Session 3A: Verksamhetsintegerat lärande
Moderator: Janet Mattsson
Is there space for learning in the clinical environment?
Aspects of clinical nurses’ situated supervision of specialist nursing students in the Pediatric Intensive Care Unit (PICU) are explored. To learn in the clinical context differs from learning theoretical knowledge and the supervisor has a key role in this process. The aim was to unfold nurses' concerns of the supervision of the student in the clinical caring situation of the vulnerable child. A qualitative approach, interpretive phenomenology, with participant observations and narrative interviews, was used. Two qualitative variations of patterns of meaning for the nurses’ clinical facilitation were disclosed in this study. Learning by doing theme supports the students learning by doing through performing skills and embracing routines. The reflecting theme supports thinking and awareness of the situation. As the supervisor often serves as a role model for the student this might have an immediate impact on how the student applies nursing care in the beginning of his or her career. If the clinical supervisor narrows the perspective and hinders room for learning the student will bring less knowledge from the clinical education than expected, which might result in reduced nursing quality.
Working title: Programme director post graduate programme in specialist nursing, intensive care, PhD
University/College/Hospital: Red Cross University College
Department: Department of Technology and Welfare, Karolinska Institutet, Karolinska Institutet, Centre for Medical Education, Department of Learning, Informatics, Management and Ethics
Contact info: email@example.com
Trust – a must in clinical education
Trust between a supervisor and a student is central in clinical education. Less trust can hinder the achievement of student participation which is an important component in student learning in clinical practice. Over-trust in a student on the other hand might create uncertain situations jeopardizing patient safety. Prior research about trust in relation to clinical supervision and student learning mainly focus on physicians and from other countries than Sweden. The aim with this study was to investigate different perspectives on trust among clinical supervisors in Occupational Therapy. This is a phenomenographic study based on 12 individual interviews. The participants were occupational therapists with experiences of clinical supervision ranging from 6 months to 30 years. Three qualitatively different ways of thinking about trust were identified; 1) as being about the student and rather static, 2) as a dynamic process based on student performance, 3) as something mutual and interrelated. The findings indicate that trust can be understood as something inherent in the student, or alternatively, about the student, the supervisor and the surrounding context including the tasks performed. We suggest that moving beyond first impression based on demographic factors and student performance towards a more mutual process of getting to know each other in terms of expectations, ways of thinking about humans in general, individual learning styles but also own vulnerability seem to have a positive impact on the trust building process.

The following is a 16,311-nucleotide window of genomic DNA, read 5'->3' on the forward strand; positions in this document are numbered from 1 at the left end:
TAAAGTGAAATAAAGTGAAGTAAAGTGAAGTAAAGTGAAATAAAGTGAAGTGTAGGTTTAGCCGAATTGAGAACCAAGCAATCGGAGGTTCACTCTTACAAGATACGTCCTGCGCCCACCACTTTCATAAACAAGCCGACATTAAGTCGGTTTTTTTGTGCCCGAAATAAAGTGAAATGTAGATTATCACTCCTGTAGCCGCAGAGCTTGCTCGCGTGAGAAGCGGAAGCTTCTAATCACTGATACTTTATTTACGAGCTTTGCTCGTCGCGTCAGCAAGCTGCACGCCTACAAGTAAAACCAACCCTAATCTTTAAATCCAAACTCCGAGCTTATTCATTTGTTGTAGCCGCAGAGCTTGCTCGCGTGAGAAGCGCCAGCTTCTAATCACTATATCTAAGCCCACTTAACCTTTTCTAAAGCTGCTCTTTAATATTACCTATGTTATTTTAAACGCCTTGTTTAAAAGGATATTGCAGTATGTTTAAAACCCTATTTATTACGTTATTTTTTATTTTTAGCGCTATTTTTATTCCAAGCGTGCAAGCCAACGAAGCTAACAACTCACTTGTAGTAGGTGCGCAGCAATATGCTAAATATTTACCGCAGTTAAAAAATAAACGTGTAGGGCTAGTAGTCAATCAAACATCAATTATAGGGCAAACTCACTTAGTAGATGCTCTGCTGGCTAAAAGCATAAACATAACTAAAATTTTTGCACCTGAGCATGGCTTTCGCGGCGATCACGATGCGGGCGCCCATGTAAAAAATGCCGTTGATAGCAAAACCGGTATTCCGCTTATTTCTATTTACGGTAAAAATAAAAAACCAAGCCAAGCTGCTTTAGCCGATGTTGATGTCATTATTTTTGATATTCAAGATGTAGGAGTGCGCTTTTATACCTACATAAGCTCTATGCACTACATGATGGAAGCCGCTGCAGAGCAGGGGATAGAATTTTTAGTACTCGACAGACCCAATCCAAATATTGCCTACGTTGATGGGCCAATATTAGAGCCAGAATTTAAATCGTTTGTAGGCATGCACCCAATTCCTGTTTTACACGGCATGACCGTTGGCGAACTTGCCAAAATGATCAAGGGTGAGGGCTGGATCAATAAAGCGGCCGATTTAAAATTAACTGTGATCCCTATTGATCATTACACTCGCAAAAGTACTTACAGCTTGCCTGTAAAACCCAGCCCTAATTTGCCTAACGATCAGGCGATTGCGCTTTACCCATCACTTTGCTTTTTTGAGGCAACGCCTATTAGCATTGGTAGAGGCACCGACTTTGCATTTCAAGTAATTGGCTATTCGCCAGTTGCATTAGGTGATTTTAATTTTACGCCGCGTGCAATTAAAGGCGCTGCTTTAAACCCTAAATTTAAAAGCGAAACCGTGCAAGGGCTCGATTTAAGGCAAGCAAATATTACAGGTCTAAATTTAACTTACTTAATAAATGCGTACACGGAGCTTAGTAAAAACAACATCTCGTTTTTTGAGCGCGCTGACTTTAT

Working title: Lundh, P: Occupational Therapist, Master of Medical Science
Stenfors-Hayes, T: Senior researcher, PhD
University/College/Hospital: Lundh, P: Karolinska University Hospital, Department of Occupational Therapy
Stenfors-Hayes, T: Karolinska Institutet, Evaluation Unit, Department of Learning, Informatics, Management and Ethics, LIME.
Contact info: Terese.Stenfors-Hayes@ki.se
Clinical assessment with a student centred approach
The advanced level critical care nursing program at the Red Cross University College in Stockholm is a one–year program consisting of four different courses, out of which two include clinical rotations at a critical care ward. During the clinical rotations students are precepted by clinical staff and faculty meet with the student and the preceptor at a mid-term meeting and as needed. To facilitate assessment and feed-back between students, preceptors and faculty an instrument is used. With recent changes in the curriculum the need for a new instrument was evident. When searching the literature for a validated and fitting instrument, we came upon the SPECT instrument developed by Gill et al in Australia. SPECT consists of different domains reflecting competencies of a critical care nurse. After communication and approval from the SPECT developers, we revised the instrument to fit Swedish standards and competencies as well as meeting the learning objectives for our program. We were particular in devising two instruments to clearly reflect a progression of knowledge throughout the program. As our teaching strategy emphasizes student centered learning where the student takes responsibility for his/her own learning , identifies unique knowledge gaps and actively plans , together with faculty and preceptors ,on how to fill those knowledge gaps, we also needed the instrument to encourage student participation. The new instrument was discussed with an expert group of clinical teachers at three occasions and piloted at four clinical sites. Several revisions were made before implemented for all students.
Working title: Registered Nurse, Lecturer
University/College/Hospital: Red Cross Community College Stockholm
Department: Nursing, Advanced Level
Contact info: firstname.lastname@example.org